While air, dust, and water are possible sources of exposure, BPA in food and beverages is the main source of exposure for most people. BPA has been observed to leach into food from the internal epoxy resin coatings of canned foods. Other items that contain BPA which come in contact with food or drinking water such as polycarbonate eating utensils, food storage containers, and water bottles can also contaminate food with BPA.

Although research into the effects of BPA in humans is not conclusive, there is mounting evidence for classifying BPA as an endocrine-disrupting compound (EDC). EDCs affect human health by disrupt hormones during key developmental stages of growth. For this reason, they can cause many different adverse health outcomes including damage to sperm quality, reduced fertility, abnormalities in sex organs, early puberty, reduced immune function, and certain cancers. BPA, specifically, seems to mirror the hormone estrogen, and studies in animals have shown decreased levels of testosterone, atrophy of male genitalia, and fertility problems.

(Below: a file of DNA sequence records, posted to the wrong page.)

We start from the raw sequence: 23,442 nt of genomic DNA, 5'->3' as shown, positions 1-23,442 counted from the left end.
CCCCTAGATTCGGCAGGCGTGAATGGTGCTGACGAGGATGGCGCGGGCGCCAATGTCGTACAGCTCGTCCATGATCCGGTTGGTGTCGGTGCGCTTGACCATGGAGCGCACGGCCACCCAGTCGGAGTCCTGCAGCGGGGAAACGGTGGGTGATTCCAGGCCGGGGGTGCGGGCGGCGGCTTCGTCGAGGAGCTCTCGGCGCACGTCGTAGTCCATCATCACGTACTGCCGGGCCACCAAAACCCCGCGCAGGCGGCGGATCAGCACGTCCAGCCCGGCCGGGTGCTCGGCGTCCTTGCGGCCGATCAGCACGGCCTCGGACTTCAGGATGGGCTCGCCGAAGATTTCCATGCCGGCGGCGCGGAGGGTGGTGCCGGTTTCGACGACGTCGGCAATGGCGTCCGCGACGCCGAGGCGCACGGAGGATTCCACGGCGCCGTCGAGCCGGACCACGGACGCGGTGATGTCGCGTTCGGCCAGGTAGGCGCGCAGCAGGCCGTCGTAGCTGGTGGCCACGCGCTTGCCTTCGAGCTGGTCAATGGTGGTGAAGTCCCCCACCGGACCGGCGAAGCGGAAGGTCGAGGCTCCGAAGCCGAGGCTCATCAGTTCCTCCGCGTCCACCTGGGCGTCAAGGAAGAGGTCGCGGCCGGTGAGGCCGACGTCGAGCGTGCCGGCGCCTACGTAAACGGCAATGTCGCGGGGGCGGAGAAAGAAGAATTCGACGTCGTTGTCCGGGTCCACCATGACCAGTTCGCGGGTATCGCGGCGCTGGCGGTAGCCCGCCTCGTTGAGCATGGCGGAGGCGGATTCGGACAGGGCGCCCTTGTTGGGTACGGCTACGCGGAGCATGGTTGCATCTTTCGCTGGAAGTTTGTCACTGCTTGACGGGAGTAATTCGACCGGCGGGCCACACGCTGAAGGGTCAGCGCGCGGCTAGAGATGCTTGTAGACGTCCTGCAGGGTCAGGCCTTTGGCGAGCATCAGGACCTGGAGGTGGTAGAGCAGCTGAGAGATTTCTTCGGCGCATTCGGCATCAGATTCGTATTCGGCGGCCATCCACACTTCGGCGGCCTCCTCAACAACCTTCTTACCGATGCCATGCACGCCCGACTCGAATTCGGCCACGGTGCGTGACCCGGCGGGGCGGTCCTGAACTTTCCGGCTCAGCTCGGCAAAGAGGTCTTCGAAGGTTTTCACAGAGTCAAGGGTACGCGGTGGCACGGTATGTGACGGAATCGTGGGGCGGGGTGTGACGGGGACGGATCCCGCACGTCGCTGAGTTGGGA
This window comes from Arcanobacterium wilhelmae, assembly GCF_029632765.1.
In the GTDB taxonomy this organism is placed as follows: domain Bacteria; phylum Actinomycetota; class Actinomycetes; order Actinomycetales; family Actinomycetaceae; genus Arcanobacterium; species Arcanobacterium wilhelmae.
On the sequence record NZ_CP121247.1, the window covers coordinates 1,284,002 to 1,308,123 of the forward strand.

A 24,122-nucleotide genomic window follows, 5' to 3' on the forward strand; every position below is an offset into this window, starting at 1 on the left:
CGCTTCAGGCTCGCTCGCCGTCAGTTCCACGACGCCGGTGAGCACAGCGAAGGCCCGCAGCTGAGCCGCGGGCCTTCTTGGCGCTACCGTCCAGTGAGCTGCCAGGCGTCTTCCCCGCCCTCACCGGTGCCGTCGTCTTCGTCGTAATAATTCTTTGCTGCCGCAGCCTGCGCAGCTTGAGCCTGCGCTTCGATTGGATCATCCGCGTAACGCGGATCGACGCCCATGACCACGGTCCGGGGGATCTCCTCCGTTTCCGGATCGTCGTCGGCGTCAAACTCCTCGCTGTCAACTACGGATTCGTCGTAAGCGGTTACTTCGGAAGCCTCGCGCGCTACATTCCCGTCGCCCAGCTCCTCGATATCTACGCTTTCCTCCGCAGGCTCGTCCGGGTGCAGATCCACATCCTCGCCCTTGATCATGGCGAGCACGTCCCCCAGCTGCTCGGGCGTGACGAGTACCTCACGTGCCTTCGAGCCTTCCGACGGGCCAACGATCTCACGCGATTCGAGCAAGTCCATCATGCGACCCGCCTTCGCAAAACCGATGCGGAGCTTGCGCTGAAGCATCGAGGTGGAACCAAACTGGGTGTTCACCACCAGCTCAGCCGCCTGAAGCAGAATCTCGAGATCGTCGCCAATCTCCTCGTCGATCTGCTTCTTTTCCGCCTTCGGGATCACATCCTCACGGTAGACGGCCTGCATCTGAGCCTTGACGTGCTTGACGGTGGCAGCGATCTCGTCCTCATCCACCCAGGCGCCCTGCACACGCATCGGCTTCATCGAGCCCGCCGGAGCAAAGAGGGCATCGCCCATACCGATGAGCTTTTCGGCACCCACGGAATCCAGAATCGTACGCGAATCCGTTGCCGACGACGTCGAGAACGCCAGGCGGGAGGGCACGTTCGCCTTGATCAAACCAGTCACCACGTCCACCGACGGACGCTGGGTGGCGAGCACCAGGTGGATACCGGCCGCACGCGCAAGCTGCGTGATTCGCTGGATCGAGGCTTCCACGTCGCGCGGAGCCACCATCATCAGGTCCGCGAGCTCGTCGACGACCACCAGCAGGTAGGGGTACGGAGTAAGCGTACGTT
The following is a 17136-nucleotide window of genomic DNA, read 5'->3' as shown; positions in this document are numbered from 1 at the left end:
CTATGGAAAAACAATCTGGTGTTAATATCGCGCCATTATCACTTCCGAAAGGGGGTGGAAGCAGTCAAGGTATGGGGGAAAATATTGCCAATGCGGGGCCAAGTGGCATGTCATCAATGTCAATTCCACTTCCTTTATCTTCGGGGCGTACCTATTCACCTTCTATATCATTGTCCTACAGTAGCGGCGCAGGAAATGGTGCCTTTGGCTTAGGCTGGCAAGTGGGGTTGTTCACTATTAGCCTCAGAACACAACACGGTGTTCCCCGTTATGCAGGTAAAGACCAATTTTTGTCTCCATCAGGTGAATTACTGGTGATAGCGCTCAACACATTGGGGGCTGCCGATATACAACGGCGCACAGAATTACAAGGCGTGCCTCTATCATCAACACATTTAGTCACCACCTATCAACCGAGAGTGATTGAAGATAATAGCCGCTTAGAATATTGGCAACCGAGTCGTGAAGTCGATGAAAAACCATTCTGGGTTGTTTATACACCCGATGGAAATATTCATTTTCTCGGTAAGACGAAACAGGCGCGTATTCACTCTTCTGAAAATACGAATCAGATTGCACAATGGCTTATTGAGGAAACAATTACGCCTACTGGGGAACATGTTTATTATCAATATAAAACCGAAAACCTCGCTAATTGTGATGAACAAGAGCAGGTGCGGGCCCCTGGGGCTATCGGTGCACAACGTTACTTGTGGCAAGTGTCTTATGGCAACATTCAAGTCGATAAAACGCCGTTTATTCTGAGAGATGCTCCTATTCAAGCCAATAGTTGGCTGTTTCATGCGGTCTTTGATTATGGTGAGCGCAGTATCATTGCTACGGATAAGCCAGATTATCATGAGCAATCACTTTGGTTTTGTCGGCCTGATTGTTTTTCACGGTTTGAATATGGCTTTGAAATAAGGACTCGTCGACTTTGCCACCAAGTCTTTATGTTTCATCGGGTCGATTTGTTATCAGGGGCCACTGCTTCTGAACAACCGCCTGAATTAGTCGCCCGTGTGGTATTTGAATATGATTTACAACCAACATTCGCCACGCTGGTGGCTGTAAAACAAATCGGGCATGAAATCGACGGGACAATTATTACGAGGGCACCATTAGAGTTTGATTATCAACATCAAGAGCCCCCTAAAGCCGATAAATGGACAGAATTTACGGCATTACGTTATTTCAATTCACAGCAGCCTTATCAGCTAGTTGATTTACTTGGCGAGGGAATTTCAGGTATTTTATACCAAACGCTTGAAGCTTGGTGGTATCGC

The National Resources Defense Council put together a few tips on how to avoid BPA products here. Given the uncertainty and potential severity of BPA’s health effects, it is a good idea to be proactive and avoid unnecessary exposures to it.

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Cyanide

Cyanide is a chemical usually found in compounds with other chemicals. Cyanide compounds can be

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Toxic Tuesdays

Artificial Christmas Tree

Toxic Tuesdays

CHEJ highlights several toxic chemicals and the communities fighting to keep their citizens safe from harm.

Artificial Christmas Tree

It’s the Christmas season, and because real pine trees can be cumbersome and high maintenance, many families use artificial Christmas trees. While artificial trees seem like an easy and sustainable alternative, the materials they are made out of can pose health risks. Like many consumer products, artificial trees are often made with a type of plastic called polyvinyl chloride (PVC). PVC releases gases into the air that can cause dizziness and irritation to the eyes, nose, and lungs.

PVC is often treated with plasticizers to make it flexible, and the most common plasticizers are a class of chemicals call phthalates. Phthalates shed off of the plastic products they’re used in, released as gases into the air and dust onto surfaces. Exposure to phthalates in these forms is associated with diabetes, obesity, and reproductive disorders. It is particularly dangerous for the development of children’s brains and may cause permanent cognitive impairment, autistic behaviors, and ADHD.